Tony Cummings investigates the life and music of one of country music's brightest new voices, SARA WATKINS
American music, or at least American music made by Christians, isn't renowned for its subtle understatement and deft application of the less-is-more principle. Yet the release of Sara Watkins' self-titled album has brought forth accolades from the reviewers, many of which comment on the album's subtle understatement. Mojo magazine commented, "Simplicity is the key resulting in such wispy wonders as 'Same Mistakes', the most fragile of waltzes or the most joyous chunk of 'Ye Olde Western Swing' that is Jimmie Rodgers' 'Any Old Time'," while the BBC praised "an understated approach with no hints of showy grandstanding or cheap shot appeal, Watkins' time in the spotlight is a triumph with her agile playing and the kind of voice that gives your goosebumps the shivers."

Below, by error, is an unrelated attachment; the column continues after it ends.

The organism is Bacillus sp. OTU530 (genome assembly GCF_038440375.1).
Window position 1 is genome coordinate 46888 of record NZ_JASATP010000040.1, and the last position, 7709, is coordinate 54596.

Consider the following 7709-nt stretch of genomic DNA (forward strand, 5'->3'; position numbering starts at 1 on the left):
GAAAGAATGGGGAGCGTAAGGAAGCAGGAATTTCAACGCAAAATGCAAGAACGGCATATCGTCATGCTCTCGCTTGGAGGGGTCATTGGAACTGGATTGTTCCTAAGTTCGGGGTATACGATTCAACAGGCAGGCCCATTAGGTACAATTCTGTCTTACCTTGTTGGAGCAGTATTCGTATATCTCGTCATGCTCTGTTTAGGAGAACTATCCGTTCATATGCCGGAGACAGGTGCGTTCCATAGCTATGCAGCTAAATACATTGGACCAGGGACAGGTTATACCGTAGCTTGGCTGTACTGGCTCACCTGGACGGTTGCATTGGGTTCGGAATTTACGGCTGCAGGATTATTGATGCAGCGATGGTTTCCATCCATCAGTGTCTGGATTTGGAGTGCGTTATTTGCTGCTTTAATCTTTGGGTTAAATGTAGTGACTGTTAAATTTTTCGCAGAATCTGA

Watkins is of course no newcomer. With her elder brother Sean she has been a member of the "progressive bluegrass" group Nickel Creek which seemed to come from nowhere and sell massive amounts of their five studio releases before going on an extended sabbatical. The 'Sara Watkins' solo debut was produced by Led Zeppelin survivor John Paul Jones, making more than one critic ponder whether there had been a conscious attempt to repeat the formula and therefore the huge sales success when Led Zeppelin's Robert Plant teamed up with another vastly talented country music singer and fiddle player, Alison Krauss. Sara explained to Christianity Today how the unlikely musical marriage of Watkins and Jones came together. "Sean [Watkins], Chris [Thiele] and I [the three members of Nickel Creek] had made a record with Glen Phillips [of Toad The Wet Sprocket] years before [called 'The Mutual Admiration Society']. We decided to tour it a couple weeks and John played bass, which was a huge surprise and a really good time. A few years later he saw Nickel Creek play and talked to me about producing my record. I was surprised and stoked - and a little doubtful it would actually happen. A few months down the line we were still talking about it and realised we were both really into the idea."